Rheumatoid arthritis (RA)
Rheumatoid arthritis is a common autoimmune complaint. In most cases of RA, the sufferer’s own immune system begins mistakenly attacking the tissues of the sufferer’s joints in the same way that it would normally attack problematic bacteria, viruses or foreign bodies. These attacks cause tissue inflammation, and in time can cause the synovium, the tissue that lines the joints themselves, to thicken and harden.
If these attacks continue unchecked, the damage can spread to the cartilage, or to the structure of the bones themselves. As the cartilage begins to die off, the bones get packed closer together at the joints, or can begin to dissociate to a greater or lesser degree. This can result in stiffness and lack of mobility or loose, unstable joints. In either case, there is often long term pain and discomfort.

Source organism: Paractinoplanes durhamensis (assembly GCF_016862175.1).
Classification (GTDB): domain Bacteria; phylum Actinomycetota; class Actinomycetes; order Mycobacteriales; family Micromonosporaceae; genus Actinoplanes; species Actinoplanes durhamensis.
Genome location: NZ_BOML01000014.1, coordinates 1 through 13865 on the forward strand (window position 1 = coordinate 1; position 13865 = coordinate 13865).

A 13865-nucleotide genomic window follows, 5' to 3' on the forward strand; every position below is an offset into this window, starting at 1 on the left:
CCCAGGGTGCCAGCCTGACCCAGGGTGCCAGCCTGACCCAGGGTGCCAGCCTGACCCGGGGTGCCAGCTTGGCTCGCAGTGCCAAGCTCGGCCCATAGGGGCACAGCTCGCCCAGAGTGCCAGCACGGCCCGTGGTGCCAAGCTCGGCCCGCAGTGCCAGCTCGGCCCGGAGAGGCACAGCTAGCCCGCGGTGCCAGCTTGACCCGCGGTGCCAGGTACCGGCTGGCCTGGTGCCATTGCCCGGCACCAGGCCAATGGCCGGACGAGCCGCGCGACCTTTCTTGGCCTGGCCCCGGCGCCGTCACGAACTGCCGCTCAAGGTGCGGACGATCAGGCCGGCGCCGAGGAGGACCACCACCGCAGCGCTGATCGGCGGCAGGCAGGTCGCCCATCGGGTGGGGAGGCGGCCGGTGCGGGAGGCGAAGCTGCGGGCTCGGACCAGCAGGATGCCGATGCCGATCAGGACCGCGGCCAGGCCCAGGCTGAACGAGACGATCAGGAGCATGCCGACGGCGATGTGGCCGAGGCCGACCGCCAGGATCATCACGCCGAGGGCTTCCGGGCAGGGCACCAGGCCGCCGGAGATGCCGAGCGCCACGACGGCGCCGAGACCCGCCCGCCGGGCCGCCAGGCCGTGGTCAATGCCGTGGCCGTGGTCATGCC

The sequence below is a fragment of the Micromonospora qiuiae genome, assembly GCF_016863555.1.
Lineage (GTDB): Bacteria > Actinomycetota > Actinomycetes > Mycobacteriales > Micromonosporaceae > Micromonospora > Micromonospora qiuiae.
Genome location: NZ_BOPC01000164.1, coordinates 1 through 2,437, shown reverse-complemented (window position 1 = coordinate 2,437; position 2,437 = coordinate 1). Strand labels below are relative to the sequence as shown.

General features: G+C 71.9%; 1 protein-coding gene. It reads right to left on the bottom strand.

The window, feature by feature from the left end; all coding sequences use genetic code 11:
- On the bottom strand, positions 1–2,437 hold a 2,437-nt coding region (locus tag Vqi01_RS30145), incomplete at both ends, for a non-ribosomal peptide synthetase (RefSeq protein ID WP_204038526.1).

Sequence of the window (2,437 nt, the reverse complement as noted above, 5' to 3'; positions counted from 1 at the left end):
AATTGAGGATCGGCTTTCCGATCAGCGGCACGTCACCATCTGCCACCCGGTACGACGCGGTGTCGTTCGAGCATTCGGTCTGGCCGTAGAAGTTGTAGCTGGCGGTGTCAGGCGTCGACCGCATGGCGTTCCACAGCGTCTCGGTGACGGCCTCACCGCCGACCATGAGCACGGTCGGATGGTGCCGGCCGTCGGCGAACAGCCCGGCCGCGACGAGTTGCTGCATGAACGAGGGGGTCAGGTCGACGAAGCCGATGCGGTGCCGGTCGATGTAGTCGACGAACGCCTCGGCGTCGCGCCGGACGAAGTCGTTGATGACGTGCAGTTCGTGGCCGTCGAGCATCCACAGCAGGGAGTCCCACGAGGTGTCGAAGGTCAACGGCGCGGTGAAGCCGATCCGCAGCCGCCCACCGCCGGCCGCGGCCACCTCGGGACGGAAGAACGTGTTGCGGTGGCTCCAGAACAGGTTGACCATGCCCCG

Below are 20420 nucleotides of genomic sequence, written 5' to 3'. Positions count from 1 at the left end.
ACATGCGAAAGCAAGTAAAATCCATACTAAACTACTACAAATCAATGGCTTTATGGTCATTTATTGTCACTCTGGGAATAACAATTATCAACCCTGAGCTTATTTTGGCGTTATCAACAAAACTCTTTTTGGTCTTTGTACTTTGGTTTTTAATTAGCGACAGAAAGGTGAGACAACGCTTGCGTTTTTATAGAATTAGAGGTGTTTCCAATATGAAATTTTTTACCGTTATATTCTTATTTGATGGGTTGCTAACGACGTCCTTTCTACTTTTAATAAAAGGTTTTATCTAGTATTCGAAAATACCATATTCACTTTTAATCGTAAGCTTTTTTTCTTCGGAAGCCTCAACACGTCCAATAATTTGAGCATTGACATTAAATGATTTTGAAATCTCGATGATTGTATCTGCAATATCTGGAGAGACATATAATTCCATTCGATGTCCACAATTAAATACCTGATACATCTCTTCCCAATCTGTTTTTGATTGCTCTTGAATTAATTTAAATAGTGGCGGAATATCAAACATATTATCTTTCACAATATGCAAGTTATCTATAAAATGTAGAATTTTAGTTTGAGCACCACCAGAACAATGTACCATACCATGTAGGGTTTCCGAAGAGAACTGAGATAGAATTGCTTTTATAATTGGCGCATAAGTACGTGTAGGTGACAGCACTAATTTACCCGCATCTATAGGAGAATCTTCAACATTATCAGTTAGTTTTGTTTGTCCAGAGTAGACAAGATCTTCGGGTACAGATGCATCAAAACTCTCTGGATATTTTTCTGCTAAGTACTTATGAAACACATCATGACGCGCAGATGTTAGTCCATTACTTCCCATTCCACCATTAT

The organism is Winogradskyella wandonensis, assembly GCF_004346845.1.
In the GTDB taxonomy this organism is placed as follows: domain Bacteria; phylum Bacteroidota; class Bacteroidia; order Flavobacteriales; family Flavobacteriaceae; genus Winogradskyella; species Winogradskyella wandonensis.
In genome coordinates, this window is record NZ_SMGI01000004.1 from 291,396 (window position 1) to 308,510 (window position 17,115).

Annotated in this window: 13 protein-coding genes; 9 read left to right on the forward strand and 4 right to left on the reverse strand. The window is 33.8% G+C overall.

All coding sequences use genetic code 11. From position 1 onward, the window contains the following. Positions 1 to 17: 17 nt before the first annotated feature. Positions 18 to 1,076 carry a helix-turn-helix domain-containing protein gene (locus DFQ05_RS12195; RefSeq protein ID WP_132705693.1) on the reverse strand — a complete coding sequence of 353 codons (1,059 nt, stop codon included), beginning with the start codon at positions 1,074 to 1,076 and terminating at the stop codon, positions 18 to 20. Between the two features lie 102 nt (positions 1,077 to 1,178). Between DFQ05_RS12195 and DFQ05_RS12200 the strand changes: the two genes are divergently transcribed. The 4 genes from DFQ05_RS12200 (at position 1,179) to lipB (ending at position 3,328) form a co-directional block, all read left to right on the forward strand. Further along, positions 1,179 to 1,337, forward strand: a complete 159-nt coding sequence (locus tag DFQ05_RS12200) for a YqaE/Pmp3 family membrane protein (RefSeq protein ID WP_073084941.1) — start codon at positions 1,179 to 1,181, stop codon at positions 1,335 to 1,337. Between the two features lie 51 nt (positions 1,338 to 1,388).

The joints of the hands and feet, wrists and ankles, and elbows and knees are the most commonly affected by RA. Rarely only one hand, knee, etc. will be affected, but more commonly the complaint affects both sides symmetrically.
What affects my risk factors for RA?
Women are nearly three times as likely to suffer RA then men, and tend to experience symptoms earlier in life. If you have a family member who suffers from RA your odds of contracting it yourself go up slightly, but the majority of people who do contract RA have little or no family history fo the disease. This, there are few ways to predict who could contract it.
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